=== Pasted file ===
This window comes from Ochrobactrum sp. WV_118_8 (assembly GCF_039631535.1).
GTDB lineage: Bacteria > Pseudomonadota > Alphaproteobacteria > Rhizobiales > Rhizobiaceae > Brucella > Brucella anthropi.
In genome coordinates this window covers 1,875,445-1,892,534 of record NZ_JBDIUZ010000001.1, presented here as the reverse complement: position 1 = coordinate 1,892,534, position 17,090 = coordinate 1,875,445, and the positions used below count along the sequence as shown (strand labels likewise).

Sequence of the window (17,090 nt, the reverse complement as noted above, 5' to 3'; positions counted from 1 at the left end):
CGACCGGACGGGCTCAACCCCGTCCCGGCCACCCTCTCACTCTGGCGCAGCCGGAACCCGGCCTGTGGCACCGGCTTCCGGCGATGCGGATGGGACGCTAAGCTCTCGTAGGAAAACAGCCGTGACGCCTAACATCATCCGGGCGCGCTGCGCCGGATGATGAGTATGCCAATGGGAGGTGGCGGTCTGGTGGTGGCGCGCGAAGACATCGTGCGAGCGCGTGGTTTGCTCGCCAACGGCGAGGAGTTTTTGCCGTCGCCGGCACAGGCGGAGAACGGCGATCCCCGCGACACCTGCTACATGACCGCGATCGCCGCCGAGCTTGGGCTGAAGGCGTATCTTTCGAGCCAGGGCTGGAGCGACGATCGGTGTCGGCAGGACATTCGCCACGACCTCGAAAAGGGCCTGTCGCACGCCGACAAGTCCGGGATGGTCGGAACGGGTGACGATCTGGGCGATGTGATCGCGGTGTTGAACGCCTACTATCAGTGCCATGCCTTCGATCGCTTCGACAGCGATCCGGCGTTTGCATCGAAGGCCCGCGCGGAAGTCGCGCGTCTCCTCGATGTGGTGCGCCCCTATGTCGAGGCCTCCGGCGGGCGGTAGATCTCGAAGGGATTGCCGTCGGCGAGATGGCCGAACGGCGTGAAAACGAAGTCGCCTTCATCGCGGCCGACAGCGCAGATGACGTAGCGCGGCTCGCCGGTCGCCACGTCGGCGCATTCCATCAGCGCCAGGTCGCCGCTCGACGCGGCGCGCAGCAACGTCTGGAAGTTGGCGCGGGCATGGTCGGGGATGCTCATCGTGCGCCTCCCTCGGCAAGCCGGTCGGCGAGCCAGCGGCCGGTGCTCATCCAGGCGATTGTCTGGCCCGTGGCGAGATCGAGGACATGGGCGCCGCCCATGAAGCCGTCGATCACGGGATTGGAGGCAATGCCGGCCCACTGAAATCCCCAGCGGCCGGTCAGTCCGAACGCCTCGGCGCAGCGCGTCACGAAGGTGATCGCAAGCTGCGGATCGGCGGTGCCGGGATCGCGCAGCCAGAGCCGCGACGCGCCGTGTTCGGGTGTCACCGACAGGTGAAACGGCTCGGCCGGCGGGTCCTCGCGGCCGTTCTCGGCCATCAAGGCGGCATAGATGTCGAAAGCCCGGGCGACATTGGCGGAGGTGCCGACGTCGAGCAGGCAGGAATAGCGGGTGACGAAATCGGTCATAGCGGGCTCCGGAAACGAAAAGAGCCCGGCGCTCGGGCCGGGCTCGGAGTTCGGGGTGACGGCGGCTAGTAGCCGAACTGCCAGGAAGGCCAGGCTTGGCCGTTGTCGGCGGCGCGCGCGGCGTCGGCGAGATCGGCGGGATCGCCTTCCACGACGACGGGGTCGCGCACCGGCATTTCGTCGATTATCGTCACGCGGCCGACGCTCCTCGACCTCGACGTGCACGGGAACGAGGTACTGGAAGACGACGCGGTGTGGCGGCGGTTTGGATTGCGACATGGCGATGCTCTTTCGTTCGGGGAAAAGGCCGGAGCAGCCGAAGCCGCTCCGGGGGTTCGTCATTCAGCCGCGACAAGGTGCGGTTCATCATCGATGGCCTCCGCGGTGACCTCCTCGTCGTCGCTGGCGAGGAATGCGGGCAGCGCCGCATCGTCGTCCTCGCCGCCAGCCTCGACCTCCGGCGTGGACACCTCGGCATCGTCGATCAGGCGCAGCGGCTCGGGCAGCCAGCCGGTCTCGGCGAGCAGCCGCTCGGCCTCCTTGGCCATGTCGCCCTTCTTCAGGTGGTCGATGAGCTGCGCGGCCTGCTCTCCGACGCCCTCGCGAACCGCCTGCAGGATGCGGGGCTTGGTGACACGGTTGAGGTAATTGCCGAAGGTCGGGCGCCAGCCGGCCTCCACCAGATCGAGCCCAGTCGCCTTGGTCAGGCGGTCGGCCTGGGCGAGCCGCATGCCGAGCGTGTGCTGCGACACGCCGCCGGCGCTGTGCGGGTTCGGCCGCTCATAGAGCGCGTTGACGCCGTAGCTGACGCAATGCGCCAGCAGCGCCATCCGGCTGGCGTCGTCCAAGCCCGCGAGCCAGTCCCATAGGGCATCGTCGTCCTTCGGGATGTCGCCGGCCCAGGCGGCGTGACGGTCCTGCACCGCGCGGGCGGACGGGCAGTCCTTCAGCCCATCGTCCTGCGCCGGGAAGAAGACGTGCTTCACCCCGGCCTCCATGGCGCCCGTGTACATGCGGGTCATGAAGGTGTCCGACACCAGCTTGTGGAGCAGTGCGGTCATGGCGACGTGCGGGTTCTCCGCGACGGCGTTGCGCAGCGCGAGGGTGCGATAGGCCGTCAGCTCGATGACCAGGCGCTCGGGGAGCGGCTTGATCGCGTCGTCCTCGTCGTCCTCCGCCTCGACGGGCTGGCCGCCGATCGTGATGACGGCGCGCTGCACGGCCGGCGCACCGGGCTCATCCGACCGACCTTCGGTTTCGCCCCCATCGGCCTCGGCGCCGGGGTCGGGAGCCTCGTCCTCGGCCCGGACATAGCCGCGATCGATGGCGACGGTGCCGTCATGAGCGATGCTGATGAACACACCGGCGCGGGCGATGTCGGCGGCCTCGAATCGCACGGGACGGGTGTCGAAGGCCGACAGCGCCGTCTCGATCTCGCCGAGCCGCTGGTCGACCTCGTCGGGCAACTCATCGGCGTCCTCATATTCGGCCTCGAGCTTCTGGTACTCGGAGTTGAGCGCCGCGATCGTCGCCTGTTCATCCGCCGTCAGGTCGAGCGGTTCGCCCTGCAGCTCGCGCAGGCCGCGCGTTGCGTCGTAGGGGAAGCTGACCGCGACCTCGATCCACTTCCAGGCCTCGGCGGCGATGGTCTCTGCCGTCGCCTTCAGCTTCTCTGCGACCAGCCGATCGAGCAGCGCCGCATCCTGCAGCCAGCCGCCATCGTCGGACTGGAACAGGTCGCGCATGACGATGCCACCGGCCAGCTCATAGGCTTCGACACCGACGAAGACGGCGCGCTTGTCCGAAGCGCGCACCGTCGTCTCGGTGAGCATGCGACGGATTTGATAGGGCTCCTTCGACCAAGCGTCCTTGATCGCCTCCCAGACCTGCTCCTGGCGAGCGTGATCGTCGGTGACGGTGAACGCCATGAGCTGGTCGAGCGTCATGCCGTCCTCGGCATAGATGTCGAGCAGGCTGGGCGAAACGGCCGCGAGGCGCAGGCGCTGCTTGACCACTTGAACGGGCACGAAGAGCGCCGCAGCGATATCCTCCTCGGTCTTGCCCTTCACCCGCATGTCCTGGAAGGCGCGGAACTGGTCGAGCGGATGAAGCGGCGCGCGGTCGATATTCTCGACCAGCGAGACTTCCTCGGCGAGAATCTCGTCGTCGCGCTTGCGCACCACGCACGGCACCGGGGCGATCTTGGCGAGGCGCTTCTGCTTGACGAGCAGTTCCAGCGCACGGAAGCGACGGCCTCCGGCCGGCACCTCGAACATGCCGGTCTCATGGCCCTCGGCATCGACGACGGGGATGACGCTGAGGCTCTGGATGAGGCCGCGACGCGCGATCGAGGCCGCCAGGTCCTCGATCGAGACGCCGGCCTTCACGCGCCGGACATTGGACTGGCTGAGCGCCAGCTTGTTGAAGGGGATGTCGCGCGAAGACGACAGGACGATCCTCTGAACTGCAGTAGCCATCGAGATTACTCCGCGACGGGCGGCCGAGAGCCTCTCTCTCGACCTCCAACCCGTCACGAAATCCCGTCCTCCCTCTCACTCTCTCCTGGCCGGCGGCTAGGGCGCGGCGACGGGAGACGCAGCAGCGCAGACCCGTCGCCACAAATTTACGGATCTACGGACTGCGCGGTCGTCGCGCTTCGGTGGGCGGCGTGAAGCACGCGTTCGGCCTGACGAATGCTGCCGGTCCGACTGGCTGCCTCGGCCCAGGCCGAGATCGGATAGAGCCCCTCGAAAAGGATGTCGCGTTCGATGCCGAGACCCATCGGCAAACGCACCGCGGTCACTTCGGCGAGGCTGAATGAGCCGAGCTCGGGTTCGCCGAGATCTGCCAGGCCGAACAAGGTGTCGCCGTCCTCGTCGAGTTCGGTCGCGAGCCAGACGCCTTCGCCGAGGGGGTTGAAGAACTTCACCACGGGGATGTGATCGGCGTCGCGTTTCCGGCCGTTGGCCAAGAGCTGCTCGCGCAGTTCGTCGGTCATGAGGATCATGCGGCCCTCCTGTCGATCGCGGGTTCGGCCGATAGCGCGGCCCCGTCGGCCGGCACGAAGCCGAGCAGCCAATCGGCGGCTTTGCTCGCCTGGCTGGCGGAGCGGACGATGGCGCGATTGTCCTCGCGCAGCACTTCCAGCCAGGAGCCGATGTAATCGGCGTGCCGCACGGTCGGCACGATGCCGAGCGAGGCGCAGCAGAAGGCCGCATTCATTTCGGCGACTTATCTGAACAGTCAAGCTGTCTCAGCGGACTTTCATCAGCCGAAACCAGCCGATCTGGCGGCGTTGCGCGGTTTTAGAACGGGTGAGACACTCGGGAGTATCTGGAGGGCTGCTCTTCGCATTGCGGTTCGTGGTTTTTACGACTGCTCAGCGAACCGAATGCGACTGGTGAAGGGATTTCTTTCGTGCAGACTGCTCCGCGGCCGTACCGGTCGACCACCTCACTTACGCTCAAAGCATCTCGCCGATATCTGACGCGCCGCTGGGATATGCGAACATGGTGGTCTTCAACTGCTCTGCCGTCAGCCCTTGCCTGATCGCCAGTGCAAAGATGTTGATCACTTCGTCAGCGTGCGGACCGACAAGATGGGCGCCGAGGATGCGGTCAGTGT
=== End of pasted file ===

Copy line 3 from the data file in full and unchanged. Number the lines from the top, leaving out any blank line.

In genome coordinates this window covers 1,875,445-1,892,534 of record NZ_JBDIUZ010000001.1, presented here as the reverse complement: position 1 = coordinate 1,892,534, position 17,090 = coordinate 1,875,445, and the positions used below count along the sequence as shown (strand labels likewise).